The English Department at the University of Tennessee, Knoxville, offers a BA, MA, and PhD in English with a Concentration in Rhetoric, Writing, and Linguistics (RWL). A dynamic and interdisciplinary course of study, RWL is part of the UT’s tradition of excellence in rhetoric and composition.
Undergraduate Studies in RWL
With its broad focus on the study of discourse, the RWL program offers undergraduate students the opportunity to apply the critical skills they learn as English majors to a wide range of academic, professional, and public settings. Through courses in rhetorical theory and criticism, argumentation, public, technical, legal, and online writing, linguistics, and language education, students explore how rhetorical actions develop within communities, cultures, workplaces, and classrooms; develop a critical consciousness of their own language use; and learn to communicate with diverse audiences in multiple contexts. In short, our students learn both how language works and how to use it.
The RWL faculty is committed to undergraduate education and helping students achieve both academic and professional success. Our graduates have gone on to careers in college and university teaching, law, medicine, professional writing, business, library science, political consulting, public relations, advertising, publishing, editing, consulting, grant writing, labor organizing, and non-profit management. If you are considering concentrating in RWL, we encourage you to contact us to discuss your academic and professional goals.
Graduate Studies in RWL
At both the MA and PhD levels, the concentration in RWL is designed to foster innovative and imaginative as well as rigorous scholarship and teaching. To that end, the core curriculum invites students to work across a broad range of RWL areas, including the history of rhetoric, theories of rhetoric and writing, critical theory, composition research and pedagogy, literacy studies, technical communication, applied linguistics, and second-language acquisition.
RWL students are also encouraged to explore multidisciplinary perspectives. Through coursework and directed research, students can make connections with other areas in English studies, including literary periods and genres, ethnic and national literatures (especially African American, American, and British literatures), feminist criticism, and literary theory. Further, RWL students can pursue cross-disciplinary interests that carry them into fields such as education, legal studies, political science, drama and performance studies, philosophy, history, and sociology. The Interdisciplinary Program in Linguistics has been directed by our faculty members, and graduate students may also draw on the resources of Marco Institute of Medieval and Renaissance Studies.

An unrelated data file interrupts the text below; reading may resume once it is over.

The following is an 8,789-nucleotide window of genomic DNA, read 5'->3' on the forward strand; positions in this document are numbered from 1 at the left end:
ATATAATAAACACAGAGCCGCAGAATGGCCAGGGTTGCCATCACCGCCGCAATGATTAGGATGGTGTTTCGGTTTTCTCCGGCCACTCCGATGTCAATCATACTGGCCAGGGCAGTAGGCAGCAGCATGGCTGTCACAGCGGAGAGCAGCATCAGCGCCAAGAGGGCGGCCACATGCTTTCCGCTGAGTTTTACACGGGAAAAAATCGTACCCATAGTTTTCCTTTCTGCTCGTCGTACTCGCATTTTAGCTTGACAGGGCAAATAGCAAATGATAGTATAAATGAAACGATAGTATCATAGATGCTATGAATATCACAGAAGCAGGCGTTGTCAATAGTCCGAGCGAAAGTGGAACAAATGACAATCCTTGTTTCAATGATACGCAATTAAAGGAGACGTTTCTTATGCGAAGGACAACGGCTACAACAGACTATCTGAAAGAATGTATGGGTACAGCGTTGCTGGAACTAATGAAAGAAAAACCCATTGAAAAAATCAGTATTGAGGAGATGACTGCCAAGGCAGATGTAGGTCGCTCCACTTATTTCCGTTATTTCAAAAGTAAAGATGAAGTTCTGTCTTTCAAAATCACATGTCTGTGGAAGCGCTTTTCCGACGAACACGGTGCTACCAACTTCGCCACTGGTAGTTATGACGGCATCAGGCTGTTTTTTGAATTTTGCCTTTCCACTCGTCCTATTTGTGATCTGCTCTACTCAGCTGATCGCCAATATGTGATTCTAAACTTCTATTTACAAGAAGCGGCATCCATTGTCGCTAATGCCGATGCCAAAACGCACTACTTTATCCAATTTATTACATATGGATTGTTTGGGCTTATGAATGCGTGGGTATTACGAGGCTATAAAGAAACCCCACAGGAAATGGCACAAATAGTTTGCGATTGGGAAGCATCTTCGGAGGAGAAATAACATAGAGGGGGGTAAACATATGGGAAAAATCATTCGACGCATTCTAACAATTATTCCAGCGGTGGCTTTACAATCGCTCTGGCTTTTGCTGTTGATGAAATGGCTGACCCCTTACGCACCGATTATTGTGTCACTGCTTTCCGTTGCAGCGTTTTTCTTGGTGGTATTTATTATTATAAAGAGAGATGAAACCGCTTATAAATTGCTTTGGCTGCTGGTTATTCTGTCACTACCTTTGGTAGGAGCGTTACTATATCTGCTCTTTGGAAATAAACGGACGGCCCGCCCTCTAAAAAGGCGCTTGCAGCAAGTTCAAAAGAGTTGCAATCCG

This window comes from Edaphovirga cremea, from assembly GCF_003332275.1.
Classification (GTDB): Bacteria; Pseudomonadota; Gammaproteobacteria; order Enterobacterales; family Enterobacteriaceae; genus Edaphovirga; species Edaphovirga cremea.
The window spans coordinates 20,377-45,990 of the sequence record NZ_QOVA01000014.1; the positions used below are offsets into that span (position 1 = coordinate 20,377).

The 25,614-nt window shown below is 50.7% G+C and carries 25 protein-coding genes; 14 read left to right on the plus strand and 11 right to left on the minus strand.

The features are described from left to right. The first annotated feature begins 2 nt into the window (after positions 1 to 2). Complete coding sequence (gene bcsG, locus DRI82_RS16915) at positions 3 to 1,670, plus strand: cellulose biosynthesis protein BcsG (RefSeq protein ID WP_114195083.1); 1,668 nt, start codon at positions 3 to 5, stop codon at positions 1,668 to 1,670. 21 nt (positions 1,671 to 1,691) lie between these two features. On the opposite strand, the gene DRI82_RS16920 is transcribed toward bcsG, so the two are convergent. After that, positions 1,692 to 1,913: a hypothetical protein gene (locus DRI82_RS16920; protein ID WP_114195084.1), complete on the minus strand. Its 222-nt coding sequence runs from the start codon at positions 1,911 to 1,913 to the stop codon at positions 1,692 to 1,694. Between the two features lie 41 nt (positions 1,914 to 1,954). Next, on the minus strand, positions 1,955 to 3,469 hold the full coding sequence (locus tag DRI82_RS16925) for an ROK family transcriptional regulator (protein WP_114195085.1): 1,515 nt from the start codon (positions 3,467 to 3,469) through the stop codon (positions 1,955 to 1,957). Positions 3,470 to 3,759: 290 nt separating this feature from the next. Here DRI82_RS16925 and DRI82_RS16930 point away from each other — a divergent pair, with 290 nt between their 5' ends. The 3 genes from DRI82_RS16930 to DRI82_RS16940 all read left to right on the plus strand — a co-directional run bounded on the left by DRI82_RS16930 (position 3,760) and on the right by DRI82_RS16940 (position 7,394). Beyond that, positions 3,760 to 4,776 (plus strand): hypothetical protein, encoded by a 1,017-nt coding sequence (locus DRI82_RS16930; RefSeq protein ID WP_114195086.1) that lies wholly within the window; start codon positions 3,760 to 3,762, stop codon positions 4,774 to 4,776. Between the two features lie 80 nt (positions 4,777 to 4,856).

Beyond the classroom, RWL students at UT participate in a lively and supportive intellectual community. Along with coursework, RWL reading groups, guest speakers, and social events provide students and faculty with regular opportunities for formal and informal exchange. Faculty and students also work together through department-sponsored research assistantships and collaborative research projects.
Applied Linguistics and ESL
The strengths of linguistics in the Department of English lie in the areas of language and law, ESL, and sociolinguistics. Recent dissertations in linguistics/ESL in the English department have included qualitative research studies of second language graduate students’ initiation into disciplinary cultures and historical text analyses of methods and repercussions of teaching English to Native Americans from the mid 1800s to the end of the 20th century. Master’s theses have looked at issues such as writing center tutor response to ESL students. Job possibilities abroad and in higher education continue to be strong for graduates, particularly those with expertise in rhetoric and ESL. For more information, contact Tanita Saenkhum (firstname.lastname@example.org)
Within the RWL Concentration, graduate students have a range of professional opportunities in both teaching and research. All MA candidates, including those concentrating in RWL, receive pedagogical training and acquire teaching experience over the course the two-year Masters program. As first-year students, MAs work closely with experienced writing teachers and serve as participant observers in one first-year writing class. New MAs also work as tutors in the Writing Center, and they take English 505, the course that prepares students to serve as Graduate Teaching Assistants and to teach their own sections of First-Year Writing the following year. Doctoral candidates teach primarily in the First-Year Writing Program where they serve as Graduate Teaching Associates, teaching one or two courses per semester. All graduate students are invited to participate as presenters in the annual Fall Teaching Workshops (held the week before classes begin) and in the Stokely Conference on Teaching Writing, a workshop held at UT each summer for area K-12 writing teachers.